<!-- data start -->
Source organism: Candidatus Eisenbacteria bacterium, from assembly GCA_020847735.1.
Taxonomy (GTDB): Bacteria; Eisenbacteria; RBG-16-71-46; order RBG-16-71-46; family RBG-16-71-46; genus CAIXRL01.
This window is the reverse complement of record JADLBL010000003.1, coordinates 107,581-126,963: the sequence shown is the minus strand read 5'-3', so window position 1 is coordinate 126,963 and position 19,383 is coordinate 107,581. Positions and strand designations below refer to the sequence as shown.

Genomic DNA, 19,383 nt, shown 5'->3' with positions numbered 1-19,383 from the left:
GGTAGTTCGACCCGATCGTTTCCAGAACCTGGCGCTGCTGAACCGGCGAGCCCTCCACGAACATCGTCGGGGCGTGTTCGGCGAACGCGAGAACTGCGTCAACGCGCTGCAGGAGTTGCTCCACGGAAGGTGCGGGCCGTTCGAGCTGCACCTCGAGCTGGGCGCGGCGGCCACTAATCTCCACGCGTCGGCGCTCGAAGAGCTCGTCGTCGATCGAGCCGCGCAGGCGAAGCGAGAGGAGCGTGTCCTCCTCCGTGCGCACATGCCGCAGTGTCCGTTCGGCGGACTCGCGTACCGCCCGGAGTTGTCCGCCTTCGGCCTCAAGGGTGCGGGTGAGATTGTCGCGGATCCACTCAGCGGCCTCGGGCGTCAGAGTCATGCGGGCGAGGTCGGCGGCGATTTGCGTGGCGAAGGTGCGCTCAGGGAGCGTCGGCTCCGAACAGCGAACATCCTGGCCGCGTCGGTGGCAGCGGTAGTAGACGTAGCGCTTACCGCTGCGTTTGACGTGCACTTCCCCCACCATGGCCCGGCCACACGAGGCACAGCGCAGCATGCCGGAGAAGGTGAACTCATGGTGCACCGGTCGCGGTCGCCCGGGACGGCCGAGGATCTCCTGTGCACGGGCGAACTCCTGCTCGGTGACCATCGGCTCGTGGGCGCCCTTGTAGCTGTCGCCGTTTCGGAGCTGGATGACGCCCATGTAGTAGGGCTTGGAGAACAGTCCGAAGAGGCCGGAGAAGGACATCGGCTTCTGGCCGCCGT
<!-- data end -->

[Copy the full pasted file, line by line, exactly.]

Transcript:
Source organism: Candidatus Eisenbacteria bacterium, from assembly GCA_020847735.1.
Taxonomy (GTDB): Bacteria; Eisenbacteria; RBG-16-71-46; order RBG-16-71-46; family RBG-16-71-46; genus CAIXRL01.
This window is the reverse complement of record JADLBL010000003.1, coordinates 107,581-126,963: the sequence shown is the minus strand read 5'-3', so window position 1 is coordinate 126,963 and position 19,383 is coordinate 107,581. Positions and strand designations below refer to the sequence as shown.

Genomic DNA, 19,383 nt, shown 5'->3' with positions numbered 1-19,383 from the left:
GGTAGTTCGACCCGATCGTTTCCAGAACCTGGCGCTGCTGAACCGGCGAGCCCTCCACGAACATCGTCGGGGCGTGTTCGGCGAACGCGAGAACTGCGTCAACGCGCTGCAGGAGTTGCTCCACGGAAGGTGCGGGCCGTTCGAGCTGCACCTCGAGCTGGGCGCGGCGGCCACTAATCTCCACGCGTCGGCGCTCGAAGAGCTCGTCGTCGATCGAGCCGCGCAGGCGAAGCGAGAGGAGCGTGTCCTCCTCCGTGCGCACATGCCGCAGTGTCCGTTCGGCGGACTCGCGTACCGCCCGGAGTTGTCCGCCTTCGGCCTCAAGGGTGCGGGTGAGATTGTCGCGGATCCACTCAGCGGCCTCGGGCGTCAGAGTCATGCGGGCGAGGTCGGCGGCGATTTGCGTGGCGAAGGTGCGCTCAGGGAGCGTCGGCTCCGAACAGCGAACATCCTGGCCGCGTCGGTGGCAGCGGTAGTAGACGTAGCGCTTACCGCTGCGTTTGACGTGCACTTCCCCCACCATGGCCCGGCCACACGAGGCACAGCGCAGCATGCCGGAGAAGGTGAACTCATGGTGCACCGGTCGCGGTCGCCCGGGACGGCCGAGGATCTCCTGTGCACGGGCGAACTCCTGCTCGGTGACCATCGGCTCGTGGGCGCCCTTGTAGCTGTCGCCGTTTCGGAGCTGGATGACGCCCATGTAGTAGGGCTTGGAGAACAGTCCGAAGAGGCCGGAGAAGGACATCGGCTTCTGGCCGCCGT